Not all states with immigration laws will backpedal after Supreme Court ruling
The same federal circuit court is taking a look at Georgia’s 2011 immigration omnibus law, but its fate is more uncertain than is the Alabama law's. Georgia's law allows police to check immigration status for people they have reason to believe are in the country illegally, and the Supreme Court on Monday permitted that sort of status check to go ahead despite its concerns about possible racial profiling, saying it might take another look at thet issue after it has a track record. Some analysts say the Georgia provision will be safe if police officers check the immigration status of everyone they detain.
State lawmakers say Utah's more restrained immigration law – police there, for example, can ascertain someone's immigration status only during the investigation of serious crimes, and illegal immigrants are still allowed to drive – will likely survive in its entirety in the wake of the Supreme Court decision.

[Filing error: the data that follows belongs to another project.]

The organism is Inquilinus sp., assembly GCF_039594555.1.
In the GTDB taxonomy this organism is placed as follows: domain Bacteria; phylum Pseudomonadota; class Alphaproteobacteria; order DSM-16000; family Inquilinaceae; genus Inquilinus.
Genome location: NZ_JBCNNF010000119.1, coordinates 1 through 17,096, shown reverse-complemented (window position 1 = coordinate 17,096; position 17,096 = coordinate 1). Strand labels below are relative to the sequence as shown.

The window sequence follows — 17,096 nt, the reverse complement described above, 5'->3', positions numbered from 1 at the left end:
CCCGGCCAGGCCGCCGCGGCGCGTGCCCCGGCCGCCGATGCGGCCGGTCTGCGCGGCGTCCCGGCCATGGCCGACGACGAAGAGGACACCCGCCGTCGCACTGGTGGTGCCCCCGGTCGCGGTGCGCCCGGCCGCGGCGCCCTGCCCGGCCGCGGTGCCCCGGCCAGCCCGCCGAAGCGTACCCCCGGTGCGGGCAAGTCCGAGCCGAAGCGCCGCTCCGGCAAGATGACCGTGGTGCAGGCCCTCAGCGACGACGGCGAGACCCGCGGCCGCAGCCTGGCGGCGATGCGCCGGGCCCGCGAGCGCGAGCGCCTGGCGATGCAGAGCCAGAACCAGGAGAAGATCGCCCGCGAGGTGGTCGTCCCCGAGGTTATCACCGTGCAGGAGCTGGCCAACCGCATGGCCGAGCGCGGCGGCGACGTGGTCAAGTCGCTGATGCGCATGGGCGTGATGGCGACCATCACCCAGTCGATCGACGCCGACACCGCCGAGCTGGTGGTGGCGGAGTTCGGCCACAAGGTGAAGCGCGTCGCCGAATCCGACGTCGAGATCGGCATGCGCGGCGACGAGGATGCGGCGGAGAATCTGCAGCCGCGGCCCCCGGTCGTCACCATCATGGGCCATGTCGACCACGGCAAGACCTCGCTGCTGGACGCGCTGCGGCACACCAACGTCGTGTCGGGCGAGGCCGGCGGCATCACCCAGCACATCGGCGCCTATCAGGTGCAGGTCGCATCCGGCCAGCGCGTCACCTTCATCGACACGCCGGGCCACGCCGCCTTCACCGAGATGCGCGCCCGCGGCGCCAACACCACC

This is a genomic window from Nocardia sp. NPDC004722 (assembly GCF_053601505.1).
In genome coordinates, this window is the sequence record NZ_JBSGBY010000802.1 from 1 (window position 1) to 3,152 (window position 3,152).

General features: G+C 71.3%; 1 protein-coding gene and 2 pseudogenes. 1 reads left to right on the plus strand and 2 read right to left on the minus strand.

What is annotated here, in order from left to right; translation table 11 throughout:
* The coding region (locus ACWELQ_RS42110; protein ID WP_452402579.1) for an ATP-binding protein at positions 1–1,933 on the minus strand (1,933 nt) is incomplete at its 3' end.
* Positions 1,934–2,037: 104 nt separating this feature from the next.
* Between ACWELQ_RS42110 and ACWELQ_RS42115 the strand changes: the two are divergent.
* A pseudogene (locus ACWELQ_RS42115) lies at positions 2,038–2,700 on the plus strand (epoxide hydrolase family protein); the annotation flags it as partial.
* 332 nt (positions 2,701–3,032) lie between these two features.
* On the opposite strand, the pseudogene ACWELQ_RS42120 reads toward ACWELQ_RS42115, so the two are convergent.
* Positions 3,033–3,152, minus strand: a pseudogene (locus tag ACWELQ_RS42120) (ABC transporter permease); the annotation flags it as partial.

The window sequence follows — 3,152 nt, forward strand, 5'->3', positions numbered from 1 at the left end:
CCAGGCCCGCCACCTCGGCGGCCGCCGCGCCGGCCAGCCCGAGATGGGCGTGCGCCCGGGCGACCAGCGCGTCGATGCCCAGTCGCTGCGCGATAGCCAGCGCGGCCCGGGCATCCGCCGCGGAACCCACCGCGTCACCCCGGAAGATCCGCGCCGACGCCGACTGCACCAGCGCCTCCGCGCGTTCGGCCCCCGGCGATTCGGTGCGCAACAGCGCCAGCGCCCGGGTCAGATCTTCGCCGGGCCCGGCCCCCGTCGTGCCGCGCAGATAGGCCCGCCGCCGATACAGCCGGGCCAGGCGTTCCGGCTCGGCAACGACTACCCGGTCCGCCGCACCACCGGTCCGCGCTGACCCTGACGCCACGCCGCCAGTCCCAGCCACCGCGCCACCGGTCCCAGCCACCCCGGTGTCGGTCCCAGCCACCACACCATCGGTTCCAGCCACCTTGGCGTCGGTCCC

A provision in Indiana's immigration law that says illegal immigrants can be arrested by local police for making false statements in official paperwork, including welfare applications, is now suspect. The Supreme Court ruling expressly forbids Arizona from “criminalizing” illegal immigrants by creating new classes of crime and punishment, which Indiana seems to have done with its law.